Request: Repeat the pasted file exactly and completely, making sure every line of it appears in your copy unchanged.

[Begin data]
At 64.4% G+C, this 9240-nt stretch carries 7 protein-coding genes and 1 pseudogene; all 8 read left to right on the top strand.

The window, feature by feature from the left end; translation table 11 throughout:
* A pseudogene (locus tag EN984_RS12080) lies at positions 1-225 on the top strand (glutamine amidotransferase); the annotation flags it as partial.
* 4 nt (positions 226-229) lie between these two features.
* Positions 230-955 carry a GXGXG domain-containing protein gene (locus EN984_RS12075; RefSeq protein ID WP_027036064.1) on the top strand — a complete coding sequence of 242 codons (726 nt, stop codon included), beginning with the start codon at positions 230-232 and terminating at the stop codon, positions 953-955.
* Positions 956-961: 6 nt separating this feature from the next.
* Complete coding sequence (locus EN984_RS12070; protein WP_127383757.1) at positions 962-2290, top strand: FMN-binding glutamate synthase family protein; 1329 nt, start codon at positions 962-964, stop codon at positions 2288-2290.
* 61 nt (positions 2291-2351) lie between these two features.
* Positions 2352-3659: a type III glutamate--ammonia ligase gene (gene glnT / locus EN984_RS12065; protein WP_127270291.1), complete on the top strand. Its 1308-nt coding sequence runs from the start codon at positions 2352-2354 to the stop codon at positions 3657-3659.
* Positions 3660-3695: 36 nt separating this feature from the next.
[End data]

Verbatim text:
At 64.4% G+C, this 9240-nt stretch carries 7 protein-coding genes and 1 pseudogene; all 8 read left to right on the top strand.

The window, feature by feature from the left end; translation table 11 throughout:
* A pseudogene (locus tag EN984_RS12080) lies at positions 1-225 on the top strand (glutamine amidotransferase); the annotation flags it as partial.
* 4 nt (positions 226-229) lie between these two features.
* Positions 230-955 carry a GXGXG domain-containing protein gene (locus EN984_RS12075; RefSeq protein ID WP_027036064.1) on the top strand — a complete coding sequence of 242 codons (726 nt, stop codon included), beginning with the start codon at positions 230-232 and terminating at the stop codon, positions 953-955.
* Positions 956-961: 6 nt separating this feature from the next.
* Complete coding sequence (locus EN984_RS12070; protein WP_127383757.1) at positions 962-2290, top strand: FMN-binding glutamate synthase family protein; 1329 nt, start codon at positions 962-964, stop codon at positions 2288-2290.
* 61 nt (positions 2291-2351) lie between these two features.
* Positions 2352-3659: a type III glutamate--ammonia ligase gene (gene glnT / locus EN984_RS12065; protein WP_127270291.1), complete on the top strand. Its 1308-nt coding sequence runs from the start codon at positions 2352-2354 to the stop codon at positions 3657-3659.
* Positions 3660-3695: 36 nt separating this feature from the next.